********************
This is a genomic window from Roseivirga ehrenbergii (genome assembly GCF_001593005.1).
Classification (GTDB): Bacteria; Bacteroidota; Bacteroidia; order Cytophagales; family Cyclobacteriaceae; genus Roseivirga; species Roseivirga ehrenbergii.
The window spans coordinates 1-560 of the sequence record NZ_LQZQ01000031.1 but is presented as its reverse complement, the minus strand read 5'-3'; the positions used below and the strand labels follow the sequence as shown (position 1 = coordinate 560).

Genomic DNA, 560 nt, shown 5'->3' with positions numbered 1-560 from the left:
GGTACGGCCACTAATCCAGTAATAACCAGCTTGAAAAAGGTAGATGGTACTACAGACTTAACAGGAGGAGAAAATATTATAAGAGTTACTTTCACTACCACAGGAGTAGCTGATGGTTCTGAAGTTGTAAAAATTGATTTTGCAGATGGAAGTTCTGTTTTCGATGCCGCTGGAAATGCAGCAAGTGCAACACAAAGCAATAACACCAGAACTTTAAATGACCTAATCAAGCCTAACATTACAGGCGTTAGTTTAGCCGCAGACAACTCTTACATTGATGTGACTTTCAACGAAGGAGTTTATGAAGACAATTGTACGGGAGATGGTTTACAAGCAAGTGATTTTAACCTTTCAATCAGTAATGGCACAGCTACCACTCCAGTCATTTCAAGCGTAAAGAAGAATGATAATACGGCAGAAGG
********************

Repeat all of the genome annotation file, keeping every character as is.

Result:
This is a genomic window from Roseivirga ehrenbergii (genome assembly GCF_001593005.1).
Classification (GTDB): Bacteria; Bacteroidota; Bacteroidia; order Cytophagales; family Cyclobacteriaceae; genus Roseivirga; species Roseivirga ehrenbergii.
The window spans coordinates 1-560 of the sequence record NZ_LQZQ01000031.1 but is presented as its reverse complement, the minus strand read 5'-3'; the positions used below and the strand labels follow the sequence as shown (position 1 = coordinate 560).

Genomic DNA, 560 nt, shown 5'->3' with positions numbered 1-560 from the left:
GGTACGGCCACTAATCCAGTAATAACCAGCTTGAAAAAGGTAGATGGTACTACAGACTTAACAGGAGGAGAAAATATTATAAGAGTTACTTTCACTACCACAGGAGTAGCTGATGGTTCTGAAGTTGTAAAAATTGATTTTGCAGATGGAAGTTCTGTTTTCGATGCCGCTGGAAATGCAGCAAGTGCAACACAAAGCAATAACACCAGAACTTTAAATGACCTAATCAAGCCTAACATTACAGGCGTTAGTTTAGCCGCAGACAACTCTTACATTGATGTGACTTTCAACGAAGGAGTTTATGAAGACAATTGTACGGGAGATGGTTTACAAGCAAGTGATTTTAACCTTTCAATCAGTAATGGCACAGCTACCACTCCAGTCATTTCAAGCGTAAAGAAGAATGATAATACGGCAGAAGG